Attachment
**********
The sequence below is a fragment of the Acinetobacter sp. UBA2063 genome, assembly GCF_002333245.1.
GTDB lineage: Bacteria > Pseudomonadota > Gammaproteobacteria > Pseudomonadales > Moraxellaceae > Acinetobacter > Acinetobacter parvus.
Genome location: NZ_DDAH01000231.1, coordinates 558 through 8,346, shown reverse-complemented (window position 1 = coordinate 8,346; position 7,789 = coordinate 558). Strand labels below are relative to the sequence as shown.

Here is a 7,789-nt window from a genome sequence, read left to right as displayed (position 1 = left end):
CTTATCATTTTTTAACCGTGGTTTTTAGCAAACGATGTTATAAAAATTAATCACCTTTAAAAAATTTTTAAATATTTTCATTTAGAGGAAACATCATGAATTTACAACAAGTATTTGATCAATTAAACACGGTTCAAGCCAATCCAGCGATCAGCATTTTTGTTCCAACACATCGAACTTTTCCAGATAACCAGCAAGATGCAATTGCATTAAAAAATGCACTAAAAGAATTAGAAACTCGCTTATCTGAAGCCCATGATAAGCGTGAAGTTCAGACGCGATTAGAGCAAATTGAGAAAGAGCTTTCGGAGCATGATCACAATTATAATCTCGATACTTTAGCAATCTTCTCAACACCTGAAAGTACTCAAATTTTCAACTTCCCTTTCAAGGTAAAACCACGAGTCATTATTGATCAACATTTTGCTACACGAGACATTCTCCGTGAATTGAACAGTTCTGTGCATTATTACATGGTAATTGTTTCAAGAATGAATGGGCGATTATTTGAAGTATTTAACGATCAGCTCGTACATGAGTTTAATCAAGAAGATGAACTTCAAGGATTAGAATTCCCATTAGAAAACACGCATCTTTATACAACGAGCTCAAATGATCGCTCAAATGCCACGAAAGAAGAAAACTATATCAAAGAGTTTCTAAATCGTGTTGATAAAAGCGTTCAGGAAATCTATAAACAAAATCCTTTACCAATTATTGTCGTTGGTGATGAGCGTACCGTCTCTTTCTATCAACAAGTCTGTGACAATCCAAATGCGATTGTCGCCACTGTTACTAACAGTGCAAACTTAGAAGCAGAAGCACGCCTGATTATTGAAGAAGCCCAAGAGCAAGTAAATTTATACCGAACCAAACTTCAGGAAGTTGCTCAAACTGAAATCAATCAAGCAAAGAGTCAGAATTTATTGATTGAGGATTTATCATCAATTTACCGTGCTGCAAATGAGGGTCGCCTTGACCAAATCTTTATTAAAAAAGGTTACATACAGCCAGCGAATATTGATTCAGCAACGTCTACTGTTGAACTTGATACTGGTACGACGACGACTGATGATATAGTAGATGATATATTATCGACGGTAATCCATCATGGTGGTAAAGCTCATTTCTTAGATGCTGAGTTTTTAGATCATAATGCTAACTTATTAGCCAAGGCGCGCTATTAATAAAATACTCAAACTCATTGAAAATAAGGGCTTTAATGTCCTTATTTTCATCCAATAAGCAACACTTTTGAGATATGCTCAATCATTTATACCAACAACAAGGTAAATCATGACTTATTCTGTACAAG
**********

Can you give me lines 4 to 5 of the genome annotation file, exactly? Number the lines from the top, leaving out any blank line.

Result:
Here is a 7,789-nt window from a genome sequence, read left to right as displayed (position 1 = left end):
CTTATCATTTTTTAACCGTGGTTTTTAGCAAACGATGTTATAAAAATTAATCACCTTTAAAAAATTTTTAAATATTTTCATTTAGAGGAAACATCATGAATTTACAACAAGTATTTGATCAATTAAACACGGTTCAAGCCAATCCAGCGATCAGCATTTTTGTTCCAACACATCGAACTTTTCCAGATAACCAGCAAGATGCAATTGCATTAAAAAATGCACTAAAAGAATTAGAAACTCGCTTATCTGAAGCCCATGATAAGCGTGAAGTTCAGACGCGATTAGAGCAAATTGAGAAAGAGCTTTCGGAGCATGATCACAATTATAATCTCGATACTTTAGCAATCTTCTCAACACCTGAAAGTACTCAAATTTTCAACTTCCCTTTCAAGGTAAAACCACGAGTCATTATTGATCAACATTTTGCTACACGAGACATTCTCCGTGAATTGAACAGTTCTGTGCATTATTACATGGTAATTGTTTCAAGAATGAATGGGCGATTATTTGAAGTATTTAACGATCAGCTCGTACATGAGTTTAATCAAGAAGATGAACTTCAAGGATTAGAATTCCCATTAGAAAACACGCATCTTTATACAACGAGCTCAAATGATCGCTCAAATGCCACGAAAGAAGAAAACTATATCAAAGAGTTTCTAAATCGTGTTGATAAAAGCGTTCAGGAAATCTATAAACAAAATCCTTTACCAATTATTGTCGTTGGTGATGAGCGTACCGTCTCTTTCTATCAACAAGTCTGTGACAATCCAAATGCGATTGTCGCCACTGTTACTAACAGTGCAAACTTAGAAGCAGAAGCACGCCTGATTATTGAAGAAGCCCAAGAGCAAGTAAATTTATACCGAACCAAACTTCAGGAAGTTGCTCAAACTGAAATCAATCAAGCAAAGAGTCAGAATTTATTGATTGAGGATTTATCATCAATTTACCGTGCTGCAAATGAGGGTCGCCTTGACCAAATCTTTATTAAAAAAGGTTACATACAGCCAGCGAATATTGATTCAGCAACGTCTACTGTTGAACTTGATACTGGTACGACGACGACTGATGATATAGTAGATGATATATTATCGACGGTAATCCATCATGGTGGTAAAGCTCATTTCTTAGATGCTGAGTTTTTAGATCATAATGCTAACTTATTAGCCAAGGCGCGCTATTAATAAAATACTCAAACTCATTGAAAATAAGGGCTTTAATGTCCTTATTTTCATCCAATAAGCAACACTTTTGAGATATGCTCAATCATTTATACCAACAACAAGGTAAATCATGACTTATTCTGTACAAG